Hartenstein has impressed the staff with his ability to stay solid defensively, whether it’s momentarily on the perimeter, keeping up with guards driving, but most importantly his rim protection — without fouling.
    There’s no bigger cheerleader for their success than Rivers, and he’s constantly reminding both Clark and Hartenstein that there’s a bigger plan in play, one that players should always be aware of in the business part of the league.
    “This isn’t final. Houston isn’t final,” Rivers told The Athletic. “It’s not final for me, it’s not final for them, it’s not final for anybody. You’re going to end up going somewhere, you’re too young. It’s only your ****ing 20s. … I just know how it goes. This is my fourth team — really my third team, but still I call it my fourth team technically. The league is all situational. Everything is situational. There’s a good four to five players in the league that can go anywhere and play well. Everybody else is all situational. This might not be the best thing for them right now, but make the most of it. Cause they’re going to go somewhere one day that’s going to be perfect. And if they didn’t handle this the right way, they’re not going to be ready to play.”
     
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  15. snowconeman22

    snowconeman22 Member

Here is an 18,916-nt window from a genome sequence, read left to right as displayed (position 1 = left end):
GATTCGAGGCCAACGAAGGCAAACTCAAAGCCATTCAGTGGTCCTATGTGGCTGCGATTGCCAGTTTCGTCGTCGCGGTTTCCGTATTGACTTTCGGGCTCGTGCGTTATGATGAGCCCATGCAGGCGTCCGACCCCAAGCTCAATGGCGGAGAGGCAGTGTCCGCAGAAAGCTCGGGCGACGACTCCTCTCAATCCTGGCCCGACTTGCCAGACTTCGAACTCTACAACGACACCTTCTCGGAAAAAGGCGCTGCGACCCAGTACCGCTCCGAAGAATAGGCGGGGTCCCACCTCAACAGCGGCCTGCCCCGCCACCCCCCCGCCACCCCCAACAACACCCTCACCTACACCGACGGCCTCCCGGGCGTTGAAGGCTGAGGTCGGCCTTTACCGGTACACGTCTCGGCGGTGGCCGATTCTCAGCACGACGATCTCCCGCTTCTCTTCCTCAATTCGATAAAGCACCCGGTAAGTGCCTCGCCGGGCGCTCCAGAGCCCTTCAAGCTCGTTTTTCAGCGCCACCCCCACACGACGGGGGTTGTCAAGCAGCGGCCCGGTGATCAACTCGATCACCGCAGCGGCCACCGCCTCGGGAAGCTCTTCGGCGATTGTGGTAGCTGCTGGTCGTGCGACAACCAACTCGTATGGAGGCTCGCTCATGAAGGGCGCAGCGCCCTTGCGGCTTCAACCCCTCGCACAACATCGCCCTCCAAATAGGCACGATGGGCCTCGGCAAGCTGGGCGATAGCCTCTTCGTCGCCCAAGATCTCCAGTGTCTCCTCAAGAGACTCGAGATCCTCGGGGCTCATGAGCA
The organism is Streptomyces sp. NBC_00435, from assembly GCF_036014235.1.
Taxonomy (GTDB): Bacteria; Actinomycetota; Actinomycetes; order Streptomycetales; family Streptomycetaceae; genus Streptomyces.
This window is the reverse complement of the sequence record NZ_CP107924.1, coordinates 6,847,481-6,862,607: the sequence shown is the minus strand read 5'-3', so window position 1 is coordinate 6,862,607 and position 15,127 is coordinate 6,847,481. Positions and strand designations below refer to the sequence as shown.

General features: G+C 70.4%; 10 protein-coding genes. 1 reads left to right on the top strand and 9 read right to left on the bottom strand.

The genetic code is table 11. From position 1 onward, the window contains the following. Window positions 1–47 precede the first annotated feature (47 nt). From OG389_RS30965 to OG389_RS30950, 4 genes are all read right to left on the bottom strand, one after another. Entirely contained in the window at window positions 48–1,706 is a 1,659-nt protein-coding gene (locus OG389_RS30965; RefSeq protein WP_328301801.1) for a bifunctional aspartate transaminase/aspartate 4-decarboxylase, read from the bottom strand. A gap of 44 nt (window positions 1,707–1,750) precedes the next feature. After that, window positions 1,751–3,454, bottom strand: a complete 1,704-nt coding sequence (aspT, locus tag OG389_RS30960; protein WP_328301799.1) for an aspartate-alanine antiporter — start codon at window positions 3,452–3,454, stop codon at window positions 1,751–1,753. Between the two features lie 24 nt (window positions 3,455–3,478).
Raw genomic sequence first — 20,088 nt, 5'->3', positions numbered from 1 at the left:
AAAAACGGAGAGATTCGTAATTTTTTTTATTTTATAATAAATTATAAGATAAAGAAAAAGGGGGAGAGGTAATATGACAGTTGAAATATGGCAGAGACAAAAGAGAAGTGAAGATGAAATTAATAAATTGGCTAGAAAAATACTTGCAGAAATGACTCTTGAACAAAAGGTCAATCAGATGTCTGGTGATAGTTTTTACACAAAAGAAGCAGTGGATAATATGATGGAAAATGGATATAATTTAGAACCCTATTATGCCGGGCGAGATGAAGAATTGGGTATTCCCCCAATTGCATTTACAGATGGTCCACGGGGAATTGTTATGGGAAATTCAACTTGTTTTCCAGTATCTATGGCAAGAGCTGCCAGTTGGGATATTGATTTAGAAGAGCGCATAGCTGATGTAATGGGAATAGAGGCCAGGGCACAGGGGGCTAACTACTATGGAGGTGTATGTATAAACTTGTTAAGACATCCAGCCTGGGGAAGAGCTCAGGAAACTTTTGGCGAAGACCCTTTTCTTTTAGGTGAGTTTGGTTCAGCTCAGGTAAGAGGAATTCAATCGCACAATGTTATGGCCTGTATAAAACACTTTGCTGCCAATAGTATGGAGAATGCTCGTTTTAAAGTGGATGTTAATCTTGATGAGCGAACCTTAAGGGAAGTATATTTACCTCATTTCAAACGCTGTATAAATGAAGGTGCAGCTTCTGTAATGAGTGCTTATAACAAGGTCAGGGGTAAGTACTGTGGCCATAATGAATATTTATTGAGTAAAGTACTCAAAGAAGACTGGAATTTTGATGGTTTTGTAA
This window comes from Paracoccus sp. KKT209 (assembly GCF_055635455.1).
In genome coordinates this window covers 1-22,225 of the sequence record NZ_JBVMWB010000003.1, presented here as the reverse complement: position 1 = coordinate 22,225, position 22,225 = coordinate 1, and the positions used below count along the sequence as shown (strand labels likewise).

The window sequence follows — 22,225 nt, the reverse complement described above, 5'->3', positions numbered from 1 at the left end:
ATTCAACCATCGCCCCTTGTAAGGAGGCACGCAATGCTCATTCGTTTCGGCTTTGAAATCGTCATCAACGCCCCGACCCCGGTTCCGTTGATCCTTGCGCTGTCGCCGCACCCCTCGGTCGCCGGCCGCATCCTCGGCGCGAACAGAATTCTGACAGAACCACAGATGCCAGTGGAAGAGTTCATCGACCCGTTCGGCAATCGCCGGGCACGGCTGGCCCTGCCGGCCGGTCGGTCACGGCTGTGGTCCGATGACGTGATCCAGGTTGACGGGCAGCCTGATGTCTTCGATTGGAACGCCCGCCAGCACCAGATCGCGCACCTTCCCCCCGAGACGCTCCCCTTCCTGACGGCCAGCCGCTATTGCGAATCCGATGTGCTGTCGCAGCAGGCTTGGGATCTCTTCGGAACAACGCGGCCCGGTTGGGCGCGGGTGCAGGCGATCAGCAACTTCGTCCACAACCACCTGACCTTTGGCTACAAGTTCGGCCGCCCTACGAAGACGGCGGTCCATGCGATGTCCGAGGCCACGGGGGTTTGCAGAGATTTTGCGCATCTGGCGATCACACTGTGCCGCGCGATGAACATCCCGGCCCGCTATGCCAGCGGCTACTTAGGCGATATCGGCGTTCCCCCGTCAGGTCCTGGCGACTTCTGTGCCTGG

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    "That’s where I lost myself last year,” Clark said. “When I was playing so well, it was because I was making shots. I played hard as well, but I transformed from doing it all to just trying to make a shot to stay on the court."

    MDA strikes again ....

    I kid I kid , but for real .....

    Lets hope the rockets coaches and development staff really do value the other things and Clark and Harty can continue to work towards being solid two-way players.

    Thanks for posting
     
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  16. jcf

    jcf Member
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    Rivers continues to impress.
     
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  17. hakeem94

    hakeem94 Member

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    THIS
     
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  18. FrontRunner

    FrontRunner Member

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    Yeah, listening to Rivers talk basketball or do in-depth interviews is really cool. He's really generous with his time, insightful, and seems like a great teammate. He's basically the exact opposite of who I thought he was.

    I could be wrong but I think this team's got some good chemistry right now. The veterans are encouraging to the young guys; the young guys are working hard to get better; and Westbrook, who's turned out to be a much better human being than I imagined, has happily taken a backseat to James at times, and vice-versa. There are no guys like Chriss or Knight, or even Anderson, sulking on the bench, thinking they're all that and complaining about not getting minutes or touches. Literally everyone on this roster is capable of contributing when their number's called.